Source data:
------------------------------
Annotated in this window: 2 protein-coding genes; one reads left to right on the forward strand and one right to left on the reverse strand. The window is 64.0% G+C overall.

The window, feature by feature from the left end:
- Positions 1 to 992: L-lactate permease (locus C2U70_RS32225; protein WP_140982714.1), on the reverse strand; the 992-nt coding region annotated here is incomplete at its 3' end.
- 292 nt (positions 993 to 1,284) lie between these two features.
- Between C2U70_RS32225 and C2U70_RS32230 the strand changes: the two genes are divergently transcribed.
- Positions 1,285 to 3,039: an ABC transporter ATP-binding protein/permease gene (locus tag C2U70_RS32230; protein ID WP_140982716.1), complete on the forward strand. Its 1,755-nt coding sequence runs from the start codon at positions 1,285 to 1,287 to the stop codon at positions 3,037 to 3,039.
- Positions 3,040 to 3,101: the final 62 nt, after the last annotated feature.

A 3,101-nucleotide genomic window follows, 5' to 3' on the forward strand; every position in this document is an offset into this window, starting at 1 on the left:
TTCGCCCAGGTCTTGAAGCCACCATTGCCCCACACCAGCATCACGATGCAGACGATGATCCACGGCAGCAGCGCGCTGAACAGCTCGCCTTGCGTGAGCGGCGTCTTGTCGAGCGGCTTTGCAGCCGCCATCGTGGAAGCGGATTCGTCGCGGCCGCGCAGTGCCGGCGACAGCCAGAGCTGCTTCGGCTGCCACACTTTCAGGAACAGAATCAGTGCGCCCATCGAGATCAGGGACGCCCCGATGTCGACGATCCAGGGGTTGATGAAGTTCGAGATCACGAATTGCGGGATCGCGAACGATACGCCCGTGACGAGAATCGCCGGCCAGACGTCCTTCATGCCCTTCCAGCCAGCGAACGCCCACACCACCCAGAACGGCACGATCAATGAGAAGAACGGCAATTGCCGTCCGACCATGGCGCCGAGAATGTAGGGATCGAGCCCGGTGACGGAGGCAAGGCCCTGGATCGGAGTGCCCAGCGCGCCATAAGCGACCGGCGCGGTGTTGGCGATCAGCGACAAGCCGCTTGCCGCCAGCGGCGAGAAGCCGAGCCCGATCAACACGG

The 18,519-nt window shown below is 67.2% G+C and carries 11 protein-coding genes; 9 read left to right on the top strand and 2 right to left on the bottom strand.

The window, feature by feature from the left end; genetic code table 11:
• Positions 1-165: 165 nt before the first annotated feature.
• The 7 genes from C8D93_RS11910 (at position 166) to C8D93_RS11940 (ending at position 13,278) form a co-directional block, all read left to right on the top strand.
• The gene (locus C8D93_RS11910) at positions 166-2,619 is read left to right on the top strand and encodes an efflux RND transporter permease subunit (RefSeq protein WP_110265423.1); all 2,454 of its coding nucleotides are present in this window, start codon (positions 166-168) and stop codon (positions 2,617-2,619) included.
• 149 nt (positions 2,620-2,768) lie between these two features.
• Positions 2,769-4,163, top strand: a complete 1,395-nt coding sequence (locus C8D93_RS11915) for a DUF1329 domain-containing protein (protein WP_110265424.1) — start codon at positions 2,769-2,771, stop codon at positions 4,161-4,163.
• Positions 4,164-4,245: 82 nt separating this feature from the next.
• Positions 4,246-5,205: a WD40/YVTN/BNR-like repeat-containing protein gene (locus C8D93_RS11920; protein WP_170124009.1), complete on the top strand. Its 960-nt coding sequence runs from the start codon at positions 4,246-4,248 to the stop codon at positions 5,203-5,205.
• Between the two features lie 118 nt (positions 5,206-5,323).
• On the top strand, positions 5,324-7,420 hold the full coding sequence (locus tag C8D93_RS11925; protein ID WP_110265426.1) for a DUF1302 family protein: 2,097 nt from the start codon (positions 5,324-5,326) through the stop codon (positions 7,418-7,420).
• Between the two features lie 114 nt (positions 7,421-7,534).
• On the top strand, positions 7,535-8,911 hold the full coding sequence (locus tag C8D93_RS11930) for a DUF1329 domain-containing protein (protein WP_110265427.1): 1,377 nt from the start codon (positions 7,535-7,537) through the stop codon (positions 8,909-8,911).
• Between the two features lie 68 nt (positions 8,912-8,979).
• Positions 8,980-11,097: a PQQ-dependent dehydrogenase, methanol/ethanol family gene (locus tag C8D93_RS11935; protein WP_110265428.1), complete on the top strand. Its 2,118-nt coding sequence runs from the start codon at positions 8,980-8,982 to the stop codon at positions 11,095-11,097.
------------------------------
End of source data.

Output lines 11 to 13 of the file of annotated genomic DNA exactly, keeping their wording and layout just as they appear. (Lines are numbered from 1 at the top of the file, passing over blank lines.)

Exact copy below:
The window, feature by feature from the left end; genetic code table 11:
• Positions 1-165: 165 nt before the first annotated feature.
• The 7 genes from C8D93_RS11910 (at position 166) to C8D93_RS11940 (ending at position 13,278) form a co-directional block, all read left to right on the top strand.